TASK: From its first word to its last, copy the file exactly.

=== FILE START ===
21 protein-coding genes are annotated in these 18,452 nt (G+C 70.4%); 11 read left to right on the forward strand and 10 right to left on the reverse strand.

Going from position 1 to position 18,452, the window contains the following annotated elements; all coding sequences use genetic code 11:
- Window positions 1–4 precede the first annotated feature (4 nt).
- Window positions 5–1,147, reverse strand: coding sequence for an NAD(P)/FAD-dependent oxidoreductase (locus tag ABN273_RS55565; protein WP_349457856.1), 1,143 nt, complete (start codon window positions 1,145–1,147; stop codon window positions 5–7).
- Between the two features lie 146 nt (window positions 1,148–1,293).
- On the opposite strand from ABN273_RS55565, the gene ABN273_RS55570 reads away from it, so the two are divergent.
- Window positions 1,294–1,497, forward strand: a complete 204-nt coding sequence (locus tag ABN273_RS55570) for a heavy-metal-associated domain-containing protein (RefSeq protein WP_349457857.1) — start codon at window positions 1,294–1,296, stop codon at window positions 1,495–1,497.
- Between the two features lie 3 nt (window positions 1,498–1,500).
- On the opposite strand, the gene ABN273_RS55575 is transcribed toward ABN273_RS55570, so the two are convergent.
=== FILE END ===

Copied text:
21 protein-coding genes are annotated in these 18,452 nt (G+C 70.4%); 11 read left to right on the forward strand and 10 right to left on the reverse strand.

Going from position 1 to position 18,452, the window contains the following annotated elements; all coding sequences use genetic code 11:
- Window positions 1–4 precede the first annotated feature (4 nt).
- Window positions 5–1,147, reverse strand: coding sequence for an NAD(P)/FAD-dependent oxidoreductase (locus tag ABN273_RS55565; protein WP_349457856.1), 1,143 nt, complete (start codon window positions 1,145–1,147; stop codon window positions 5–7).
- Between the two features lie 146 nt (window positions 1,148–1,293).
- On the opposite strand from ABN273_RS55565, the gene ABN273_RS55570 reads away from it, so the two are divergent.
- Window positions 1,294–1,497, forward strand: a complete 204-nt coding sequence (locus tag ABN273_RS55570) for a heavy-metal-associated domain-containing protein (RefSeq protein WP_349457857.1) — start codon at window positions 1,294–1,296, stop codon at window positions 1,495–1,497.
- Between the two features lie 3 nt (window positions 1,498–1,500).
- On the opposite strand, the gene ABN273_RS55575 is transcribed toward ABN273_RS55570, so the two are convergent.